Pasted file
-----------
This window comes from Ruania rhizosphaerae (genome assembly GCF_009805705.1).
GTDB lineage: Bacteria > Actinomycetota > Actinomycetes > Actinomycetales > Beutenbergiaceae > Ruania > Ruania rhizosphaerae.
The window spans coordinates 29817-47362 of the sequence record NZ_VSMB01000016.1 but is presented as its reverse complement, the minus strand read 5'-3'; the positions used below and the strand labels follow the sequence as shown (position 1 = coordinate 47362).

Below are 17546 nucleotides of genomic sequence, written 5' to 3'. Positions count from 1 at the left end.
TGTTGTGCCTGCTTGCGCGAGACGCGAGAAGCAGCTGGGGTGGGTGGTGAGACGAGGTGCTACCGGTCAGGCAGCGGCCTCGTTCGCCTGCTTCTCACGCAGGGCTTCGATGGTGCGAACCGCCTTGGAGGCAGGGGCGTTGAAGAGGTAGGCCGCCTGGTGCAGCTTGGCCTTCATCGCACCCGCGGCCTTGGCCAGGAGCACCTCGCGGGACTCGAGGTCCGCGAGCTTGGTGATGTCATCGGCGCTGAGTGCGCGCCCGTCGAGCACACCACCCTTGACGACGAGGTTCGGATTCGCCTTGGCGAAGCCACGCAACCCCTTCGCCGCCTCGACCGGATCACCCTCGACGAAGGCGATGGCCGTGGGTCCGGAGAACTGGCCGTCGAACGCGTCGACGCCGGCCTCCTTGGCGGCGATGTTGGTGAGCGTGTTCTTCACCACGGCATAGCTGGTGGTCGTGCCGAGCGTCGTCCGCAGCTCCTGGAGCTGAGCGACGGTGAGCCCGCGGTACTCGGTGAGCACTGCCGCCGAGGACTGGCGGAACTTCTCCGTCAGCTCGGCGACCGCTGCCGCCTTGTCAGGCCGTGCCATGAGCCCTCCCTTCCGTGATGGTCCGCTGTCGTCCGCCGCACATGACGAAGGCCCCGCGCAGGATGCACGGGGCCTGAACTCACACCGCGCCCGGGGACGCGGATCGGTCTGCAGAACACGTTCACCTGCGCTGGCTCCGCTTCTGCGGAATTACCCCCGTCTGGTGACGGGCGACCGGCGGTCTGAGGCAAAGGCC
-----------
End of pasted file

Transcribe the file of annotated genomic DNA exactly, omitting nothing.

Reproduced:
This window comes from Ruania rhizosphaerae (genome assembly GCF_009805705.1).
GTDB lineage: Bacteria > Actinomycetota > Actinomycetes > Actinomycetales > Beutenbergiaceae > Ruania > Ruania rhizosphaerae.
The window spans coordinates 29817-47362 of the sequence record NZ_VSMB01000016.1 but is presented as its reverse complement, the minus strand read 5'-3'; the positions used below and the strand labels follow the sequence as shown (position 1 = coordinate 47362).

Below are 17546 nucleotides of genomic sequence, written 5' to 3'. Positions count from 1 at the left end.
TGTTGTGCCTGCTTGCGCGAGACGCGAGAAGCAGCTGGGGTGGGTGGTGAGACGAGGTGCTACCGGTCAGGCAGCGGCCTCGTTCGCCTGCTTCTCACGCAGGGCTTCGATGGTGCGAACCGCCTTGGAGGCAGGGGCGTTGAAGAGGTAGGCCGCCTGGTGCAGCTTGGCCTTCATCGCACCCGCGGCCTTGGCCAGGAGCACCTCGCGGGACTCGAGGTCCGCGAGCTTGGTGATGTCATCGGCGCTGAGTGCGCGCCCGTCGAGCACACCACCCTTGACGACGAGGTTCGGATTCGCCTTGGCGAAGCCACGCAACCCCTTCGCCGCCTCGACCGGATCACCCTCGACGAAGGCGATGGCCGTGGGTCCGGAGAACTGGCCGTCGAACGCGTCGACGCCGGCCTCCTTGGCGGCGATGTTGGTGAGCGTGTTCTTCACCACGGCATAGCTGGTGGTCGTGCCGAGCGTCGTCCGCAGCTCCTGGAGCTGAGCGACGGTGAGCCCGCGGTACTCGGTGAGCACTGCCGCCGAGGACTGGCGGAACTTCTCCGTCAGCTCGGCGACCGCTGCCGCCTTGTCAGGCCGTGCCATGAGCCCTCCCTTCCGTGATGGTCCGCTGTCGTCCGCCGCACATGACGAAGGCCCCGCGCAGGATGCACGGGGCCTGAACTCACACCGCGCCCGGGGACGCGGATCGGTCTGCAGAACACGTTCACCTGCGCTGGCTCCGCTTCTGCGGAATTACCCCCGTCTGGTGACGGGCGACCGGCGGTCTGAGGCAAAGGCC